Missouri Wants to Keep Puppy Mills in Business, Despite Passing Prop B

On November 2, Missourians cast their votes and passed Prop B, the Puppy Mill Cruelty Prevention Act, a citizen initiative brought to voters to stand up for dogs languishing in puppy mills in their state. Unfortunately, legislators are already working to kill this new law.

Missourians for the Protection of Dogs, a coalition formed by animal protection organizations, businesses, veterinarians, and citizens, hit the streets educating people about the atrocities inherent to puppy mills, such as cramped conditions, dogs being trapped in their own filth and sick and injured dogs being left with no veterinary care to name a few. 

Over 190,000 signatures were delivered to the Secretary of State in Missouri to get Prop B on November’s ballot in the country’s worst state for puppy mills. With an estimated 3000 puppy mills licensed by the USDA and the Missouri Department of Agriculture, it’s been called the puppy mill capital of America.

Weak laws regulating commercial kennels have made it the perfect place for unscrupulous breeders to call home. According to the ASPCA, Missouri supplies over 40 percent of the puppies you can find in pet stores across the country. 

Prop B, which will take effect in 2011, isn’t anything outlandish. The bill calls for an increase in standard care, including providing food and water, vet care, protection from the elements, exercise, “constant and unfettered access” to the outdoors, room to move around and stretch and rest between breeding cycles. It would apply to breeders with more than 10 dogs and limit the number of breeding dogs to 50 per facility. Violations would result in up to 15 days in jail and a fine of $300.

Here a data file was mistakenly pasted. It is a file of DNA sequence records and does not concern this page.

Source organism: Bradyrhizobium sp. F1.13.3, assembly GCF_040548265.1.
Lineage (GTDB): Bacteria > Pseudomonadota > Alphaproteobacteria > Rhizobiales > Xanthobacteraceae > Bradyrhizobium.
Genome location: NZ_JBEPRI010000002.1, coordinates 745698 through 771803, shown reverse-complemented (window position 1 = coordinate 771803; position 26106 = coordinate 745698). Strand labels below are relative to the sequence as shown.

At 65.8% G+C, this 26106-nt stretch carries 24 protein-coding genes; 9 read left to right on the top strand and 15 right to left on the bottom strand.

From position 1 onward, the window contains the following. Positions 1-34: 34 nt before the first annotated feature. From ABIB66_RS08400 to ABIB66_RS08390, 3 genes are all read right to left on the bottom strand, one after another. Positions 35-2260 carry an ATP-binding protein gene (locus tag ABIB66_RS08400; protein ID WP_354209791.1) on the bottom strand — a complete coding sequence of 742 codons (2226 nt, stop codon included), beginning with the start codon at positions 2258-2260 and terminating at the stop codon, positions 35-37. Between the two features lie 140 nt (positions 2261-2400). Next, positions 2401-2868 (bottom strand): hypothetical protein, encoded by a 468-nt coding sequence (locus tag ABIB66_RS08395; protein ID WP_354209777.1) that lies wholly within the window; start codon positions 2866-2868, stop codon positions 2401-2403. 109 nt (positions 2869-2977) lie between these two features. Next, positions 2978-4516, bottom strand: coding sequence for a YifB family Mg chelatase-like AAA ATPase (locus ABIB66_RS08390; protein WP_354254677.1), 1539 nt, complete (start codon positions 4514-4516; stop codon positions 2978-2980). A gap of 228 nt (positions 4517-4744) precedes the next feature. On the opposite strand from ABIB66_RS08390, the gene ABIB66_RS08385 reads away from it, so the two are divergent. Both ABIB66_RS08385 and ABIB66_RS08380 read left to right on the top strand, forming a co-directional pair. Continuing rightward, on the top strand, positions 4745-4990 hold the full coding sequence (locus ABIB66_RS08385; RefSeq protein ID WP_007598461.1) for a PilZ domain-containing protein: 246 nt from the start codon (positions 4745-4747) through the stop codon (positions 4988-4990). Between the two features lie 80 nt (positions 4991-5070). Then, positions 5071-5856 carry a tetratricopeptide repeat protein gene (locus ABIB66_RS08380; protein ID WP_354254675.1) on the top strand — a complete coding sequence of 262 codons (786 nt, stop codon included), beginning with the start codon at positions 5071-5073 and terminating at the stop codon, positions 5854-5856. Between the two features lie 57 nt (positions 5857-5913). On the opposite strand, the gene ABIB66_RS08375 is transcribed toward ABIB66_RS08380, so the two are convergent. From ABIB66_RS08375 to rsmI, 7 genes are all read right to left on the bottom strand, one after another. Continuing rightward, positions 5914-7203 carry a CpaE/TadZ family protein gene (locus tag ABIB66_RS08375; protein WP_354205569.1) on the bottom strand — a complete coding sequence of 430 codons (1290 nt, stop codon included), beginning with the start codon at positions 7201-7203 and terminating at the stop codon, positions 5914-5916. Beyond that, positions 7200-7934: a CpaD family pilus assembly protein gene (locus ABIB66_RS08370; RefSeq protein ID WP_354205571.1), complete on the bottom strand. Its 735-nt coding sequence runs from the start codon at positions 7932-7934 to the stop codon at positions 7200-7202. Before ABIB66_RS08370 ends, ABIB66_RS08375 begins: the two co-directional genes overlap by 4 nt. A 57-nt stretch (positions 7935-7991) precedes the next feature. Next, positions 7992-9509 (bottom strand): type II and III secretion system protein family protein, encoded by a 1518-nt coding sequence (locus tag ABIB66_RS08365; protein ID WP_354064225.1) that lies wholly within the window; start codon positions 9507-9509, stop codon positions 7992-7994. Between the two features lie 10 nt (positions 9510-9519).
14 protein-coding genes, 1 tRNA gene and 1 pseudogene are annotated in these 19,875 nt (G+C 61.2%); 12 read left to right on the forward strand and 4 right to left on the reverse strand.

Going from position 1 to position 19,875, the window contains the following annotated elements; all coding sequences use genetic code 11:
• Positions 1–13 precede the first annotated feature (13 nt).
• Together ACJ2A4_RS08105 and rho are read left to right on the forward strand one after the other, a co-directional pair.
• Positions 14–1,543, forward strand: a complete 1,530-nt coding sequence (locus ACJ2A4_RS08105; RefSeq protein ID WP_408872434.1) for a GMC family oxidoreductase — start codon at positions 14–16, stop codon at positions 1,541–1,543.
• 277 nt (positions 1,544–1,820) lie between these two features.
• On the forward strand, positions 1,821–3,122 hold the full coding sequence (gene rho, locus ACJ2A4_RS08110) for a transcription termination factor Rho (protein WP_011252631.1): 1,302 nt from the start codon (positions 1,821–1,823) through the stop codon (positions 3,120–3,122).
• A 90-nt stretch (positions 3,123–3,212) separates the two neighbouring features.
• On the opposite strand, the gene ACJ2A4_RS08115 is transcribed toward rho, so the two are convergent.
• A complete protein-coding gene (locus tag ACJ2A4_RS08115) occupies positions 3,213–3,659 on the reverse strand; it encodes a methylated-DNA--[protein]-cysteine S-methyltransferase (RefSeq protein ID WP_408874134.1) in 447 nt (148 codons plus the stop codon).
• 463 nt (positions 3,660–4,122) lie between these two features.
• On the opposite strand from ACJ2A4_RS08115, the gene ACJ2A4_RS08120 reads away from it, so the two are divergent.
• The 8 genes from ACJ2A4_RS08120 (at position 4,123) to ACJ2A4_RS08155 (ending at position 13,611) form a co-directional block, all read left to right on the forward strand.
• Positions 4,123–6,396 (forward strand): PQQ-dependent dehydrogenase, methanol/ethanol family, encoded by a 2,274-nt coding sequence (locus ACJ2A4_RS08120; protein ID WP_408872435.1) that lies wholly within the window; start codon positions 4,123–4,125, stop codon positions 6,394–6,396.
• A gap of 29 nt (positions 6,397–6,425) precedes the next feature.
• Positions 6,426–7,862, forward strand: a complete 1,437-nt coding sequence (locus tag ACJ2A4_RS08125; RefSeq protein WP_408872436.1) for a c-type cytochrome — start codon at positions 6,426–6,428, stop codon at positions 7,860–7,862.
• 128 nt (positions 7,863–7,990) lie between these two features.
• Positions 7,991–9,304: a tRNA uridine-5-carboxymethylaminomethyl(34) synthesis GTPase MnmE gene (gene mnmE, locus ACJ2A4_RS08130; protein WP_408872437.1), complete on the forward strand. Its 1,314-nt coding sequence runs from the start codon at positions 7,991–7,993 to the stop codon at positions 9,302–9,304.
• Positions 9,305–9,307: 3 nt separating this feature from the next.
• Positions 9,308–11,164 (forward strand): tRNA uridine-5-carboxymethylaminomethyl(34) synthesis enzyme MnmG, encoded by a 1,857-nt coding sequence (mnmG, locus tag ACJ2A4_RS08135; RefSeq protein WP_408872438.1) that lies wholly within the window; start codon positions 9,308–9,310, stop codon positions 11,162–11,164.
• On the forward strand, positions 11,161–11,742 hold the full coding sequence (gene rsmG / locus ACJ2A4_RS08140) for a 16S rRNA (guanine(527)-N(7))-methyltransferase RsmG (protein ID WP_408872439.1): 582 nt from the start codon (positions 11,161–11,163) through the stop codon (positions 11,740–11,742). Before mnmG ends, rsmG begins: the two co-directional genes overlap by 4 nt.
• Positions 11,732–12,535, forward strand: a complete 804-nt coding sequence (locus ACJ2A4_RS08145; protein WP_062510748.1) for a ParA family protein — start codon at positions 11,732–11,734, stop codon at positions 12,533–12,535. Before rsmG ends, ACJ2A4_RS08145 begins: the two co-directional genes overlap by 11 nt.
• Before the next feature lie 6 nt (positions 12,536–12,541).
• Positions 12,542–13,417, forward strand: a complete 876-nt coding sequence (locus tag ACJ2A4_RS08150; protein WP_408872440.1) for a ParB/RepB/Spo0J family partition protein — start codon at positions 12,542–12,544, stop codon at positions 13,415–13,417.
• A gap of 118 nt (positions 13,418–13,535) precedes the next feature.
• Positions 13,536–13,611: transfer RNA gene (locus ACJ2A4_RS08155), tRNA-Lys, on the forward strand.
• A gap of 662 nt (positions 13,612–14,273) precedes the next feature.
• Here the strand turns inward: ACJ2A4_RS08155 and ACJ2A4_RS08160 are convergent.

Prop B calls for nothing more than adequate care for an animal we fondly, and commonly, refer to as man’s best friend. Missourians spoke. They don’t like puppy mills. Prop B passed with 51.6 percent of the votes. Unless they do math differently in Missouri than they do everywhere else, that’s the majority. End of story, right?

Unfortunately, no. It took less than a week for opponents to start coming out of the woodwork trying to get Prop B watered down or repealed.

Breeders of course heard a resounding ca-ching as the new law would significantly raise the cost of running a commercial breeding facility, while others in agribusiness are worried that regulations will expand to livestock. The Tea Party was, of course, also upset.

Worse, legislators are listening and will be discussing possible actions in the new session starting January 5.

“We will start working on that issue probably immediately,” said Senator-elect Mike Parson, a Bolivar Republican. Incidentally, there are 150 licensed breeders in his district.

Rep. Tom Loehner, a Koeltztown Republican who is chairman of the House Agriculture Policy Committee said that the whining heard about the issue in rural areas could “represent a mandate for change,” as most of the votes came from urban areas.

Not to be a smarty pants, but those votes all count the same whether or not the came from rural or urban areas.

Additional concerns were raised over job loss and the potential for Prop B to put legitimate breeders out of business. However, Barbara Schmitz, spokeswoman for Missourians for the Protection of Dogs, brilliantly pointed out that Prop B would be economically beneficial by providing an increased demand for veterinary care, while simultaneously reducing the financial burdens of rescues and other funding allocated to the mistreatment of animals. 

As for putting legitimate breeders out of business, what legitimate breeder needs more than 50 breeding dogs? That’s 50 litters of puppies per breeding cycle, yet we destroy millions of innocent dogs every year simply because there aren’t enough homes and Missouri wants to let their state continue to contribute to this horrendous industry churning out puppies like inanimate objects?